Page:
The Problem with Plastics
Petroleum-based plastics are economically unsustainable. A certain percentage of oil consumption is used for the production of conventional plastics. And as oil price continue to rise, so does the cost of plastic materials, virtually all of which are petroleum-based. These costs are passed on to both consumers and businesses.
Looking to the near future, our widespread use of petroleum-based plastics products and our dependence on fossil fuels is economically unsustainable.
Petroleum-based plastics are toxic to the environment and toxic to us
These products may remain for centuries in our surrounding environment, but they also live on in our bodies. Chemical and petroleum derived plastics often contain allegedly harmful chemicals like Bisphenol A (BPA) and phthalates--linked to hormone disruption and developmental disorders.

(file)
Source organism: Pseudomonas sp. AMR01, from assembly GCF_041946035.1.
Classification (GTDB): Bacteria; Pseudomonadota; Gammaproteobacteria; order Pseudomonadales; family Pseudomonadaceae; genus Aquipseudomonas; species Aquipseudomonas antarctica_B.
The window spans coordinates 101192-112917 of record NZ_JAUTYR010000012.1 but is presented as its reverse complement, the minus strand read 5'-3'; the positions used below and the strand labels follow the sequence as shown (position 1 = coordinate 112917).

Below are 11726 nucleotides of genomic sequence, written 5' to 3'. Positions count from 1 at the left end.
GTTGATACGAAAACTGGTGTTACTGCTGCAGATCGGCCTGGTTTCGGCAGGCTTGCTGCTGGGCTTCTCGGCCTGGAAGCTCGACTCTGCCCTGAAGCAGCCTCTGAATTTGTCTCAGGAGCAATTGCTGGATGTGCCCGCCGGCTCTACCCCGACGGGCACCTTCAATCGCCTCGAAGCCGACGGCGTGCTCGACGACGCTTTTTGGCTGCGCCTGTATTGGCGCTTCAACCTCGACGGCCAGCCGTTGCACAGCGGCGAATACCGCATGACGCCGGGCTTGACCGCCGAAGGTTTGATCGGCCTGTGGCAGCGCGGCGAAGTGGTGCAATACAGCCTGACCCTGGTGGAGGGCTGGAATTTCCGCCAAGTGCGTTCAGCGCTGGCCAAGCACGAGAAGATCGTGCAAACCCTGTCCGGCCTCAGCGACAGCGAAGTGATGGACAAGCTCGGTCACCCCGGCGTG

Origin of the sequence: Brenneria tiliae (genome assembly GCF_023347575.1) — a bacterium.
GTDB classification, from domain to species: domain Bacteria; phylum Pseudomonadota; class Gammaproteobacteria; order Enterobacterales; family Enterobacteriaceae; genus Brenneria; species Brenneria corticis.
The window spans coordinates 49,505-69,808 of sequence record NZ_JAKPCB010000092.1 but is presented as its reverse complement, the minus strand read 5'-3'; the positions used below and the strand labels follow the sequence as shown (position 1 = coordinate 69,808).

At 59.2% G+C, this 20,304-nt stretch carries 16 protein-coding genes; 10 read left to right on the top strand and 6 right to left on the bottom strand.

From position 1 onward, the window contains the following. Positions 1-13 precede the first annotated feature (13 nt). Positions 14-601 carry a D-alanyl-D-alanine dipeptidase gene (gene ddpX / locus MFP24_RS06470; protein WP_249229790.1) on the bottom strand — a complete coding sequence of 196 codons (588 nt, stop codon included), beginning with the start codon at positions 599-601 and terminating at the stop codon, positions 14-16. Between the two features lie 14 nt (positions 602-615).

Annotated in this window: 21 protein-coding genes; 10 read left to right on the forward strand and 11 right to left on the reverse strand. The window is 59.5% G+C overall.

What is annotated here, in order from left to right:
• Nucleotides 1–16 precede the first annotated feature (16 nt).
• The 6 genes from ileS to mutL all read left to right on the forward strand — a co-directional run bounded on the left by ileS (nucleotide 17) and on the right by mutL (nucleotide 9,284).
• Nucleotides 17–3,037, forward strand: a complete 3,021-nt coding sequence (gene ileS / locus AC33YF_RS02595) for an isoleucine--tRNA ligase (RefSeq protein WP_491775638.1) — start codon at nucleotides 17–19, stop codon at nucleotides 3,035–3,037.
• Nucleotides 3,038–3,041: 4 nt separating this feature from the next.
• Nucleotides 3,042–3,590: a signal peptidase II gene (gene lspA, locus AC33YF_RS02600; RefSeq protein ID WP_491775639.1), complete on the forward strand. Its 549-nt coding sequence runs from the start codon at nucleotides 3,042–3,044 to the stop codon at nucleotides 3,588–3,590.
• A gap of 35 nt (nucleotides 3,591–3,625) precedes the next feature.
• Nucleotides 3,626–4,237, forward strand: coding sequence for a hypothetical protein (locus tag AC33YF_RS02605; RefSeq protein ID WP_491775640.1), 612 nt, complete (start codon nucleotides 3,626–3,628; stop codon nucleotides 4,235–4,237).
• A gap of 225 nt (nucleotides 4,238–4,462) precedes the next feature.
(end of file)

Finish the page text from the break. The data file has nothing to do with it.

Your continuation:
When such plastic products are washed, heated or stressed, the chemicals can leach into the foods and liquids we put into our bodies.
Petroleum-based plastics don't really biodegrade
What does "degradable" really mean? This and other associated terms used by the plastic industry can be misleading. For instance, while conventional plastic grocery bags are often considered "degradable" or "oxy-degradable", they are actually "photo-degradable". That means exposure to sunlight breaks them down into smaller and smaller pieces, eventually becoming microscopic pieces of plastic.
These tiny plastic particles slowly make their way into our watersheds, through creekes and storm drains to the open sea to perpetuate vast areas of ocean plastic pollution that kills sea animals and contaminate the food chain.